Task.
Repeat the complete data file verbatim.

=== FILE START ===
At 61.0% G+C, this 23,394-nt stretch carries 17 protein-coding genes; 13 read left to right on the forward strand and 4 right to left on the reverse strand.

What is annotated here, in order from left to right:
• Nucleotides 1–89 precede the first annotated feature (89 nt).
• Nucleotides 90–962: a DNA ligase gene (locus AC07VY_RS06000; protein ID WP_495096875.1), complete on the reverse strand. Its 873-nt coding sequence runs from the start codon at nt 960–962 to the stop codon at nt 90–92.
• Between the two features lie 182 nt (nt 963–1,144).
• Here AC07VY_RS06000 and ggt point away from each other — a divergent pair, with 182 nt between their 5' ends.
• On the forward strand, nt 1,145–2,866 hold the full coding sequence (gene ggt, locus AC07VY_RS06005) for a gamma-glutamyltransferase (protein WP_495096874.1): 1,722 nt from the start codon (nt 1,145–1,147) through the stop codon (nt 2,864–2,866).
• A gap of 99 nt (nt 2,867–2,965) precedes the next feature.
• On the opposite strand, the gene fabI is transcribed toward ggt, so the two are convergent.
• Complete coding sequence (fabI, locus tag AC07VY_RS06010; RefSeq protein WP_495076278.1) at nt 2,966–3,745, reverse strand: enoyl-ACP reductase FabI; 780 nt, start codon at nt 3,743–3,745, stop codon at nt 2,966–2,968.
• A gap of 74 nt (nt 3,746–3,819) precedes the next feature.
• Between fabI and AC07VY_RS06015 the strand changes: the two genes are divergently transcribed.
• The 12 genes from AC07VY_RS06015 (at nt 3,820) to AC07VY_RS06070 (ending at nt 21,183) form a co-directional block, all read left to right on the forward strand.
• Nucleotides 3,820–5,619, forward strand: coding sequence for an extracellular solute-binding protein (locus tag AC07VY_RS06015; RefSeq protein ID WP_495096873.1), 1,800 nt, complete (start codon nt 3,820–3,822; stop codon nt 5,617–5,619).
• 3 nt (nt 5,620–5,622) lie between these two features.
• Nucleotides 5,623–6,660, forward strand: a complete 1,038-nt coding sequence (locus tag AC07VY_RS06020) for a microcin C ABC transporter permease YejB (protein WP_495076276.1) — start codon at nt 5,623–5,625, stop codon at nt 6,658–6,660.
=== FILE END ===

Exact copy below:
At 61.0% G+C, this 23,394-nt stretch carries 17 protein-coding genes; 13 read left to right on the forward strand and 4 right to left on the reverse strand.

What is annotated here, in order from left to right:
• Nucleotides 1–89 precede the first annotated feature (89 nt).
• Nucleotides 90–962: a DNA ligase gene (locus AC07VY_RS06000; protein ID WP_495096875.1), complete on the reverse strand. Its 873-nt coding sequence runs from the start codon at nt 960–962 to the stop codon at nt 90–92.
• Between the two features lie 182 nt (nt 963–1,144).
• Here AC07VY_RS06000 and ggt point away from each other — a divergent pair, with 182 nt between their 5' ends.
• On the forward strand, nt 1,145–2,866 hold the full coding sequence (gene ggt, locus AC07VY_RS06005) for a gamma-glutamyltransferase (protein WP_495096874.1): 1,722 nt from the start codon (nt 1,145–1,147) through the stop codon (nt 2,864–2,866).
• A gap of 99 nt (nt 2,867–2,965) precedes the next feature.
• On the opposite strand, the gene fabI is transcribed toward ggt, so the two are convergent.
• Complete coding sequence (fabI, locus tag AC07VY_RS06010; RefSeq protein WP_495076278.1) at nt 2,966–3,745, reverse strand: enoyl-ACP reductase FabI; 780 nt, start codon at nt 3,743–3,745, stop codon at nt 2,966–2,968.
• A gap of 74 nt (nt 3,746–3,819) precedes the next feature.
• Between fabI and AC07VY_RS06015 the strand changes: the two genes are divergently transcribed.
• The 12 genes from AC07VY_RS06015 (at nt 3,820) to AC07VY_RS06070 (ending at nt 21,183) form a co-directional block, all read left to right on the forward strand.
• Nucleotides 3,820–5,619, forward strand: coding sequence for an extracellular solute-binding protein (locus tag AC07VY_RS06015; RefSeq protein ID WP_495096873.1), 1,800 nt, complete (start codon nt 3,820–3,822; stop codon nt 5,617–5,619).
• 3 nt (nt 5,620–5,622) lie between these two features.
• Nucleotides 5,623–6,660, forward strand: a complete 1,038-nt coding sequence (locus tag AC07VY_RS06020) for a microcin C ABC transporter permease YejB (protein WP_495076276.1) — start codon at nt 5,623–5,625, stop codon at nt 6,658–6,660.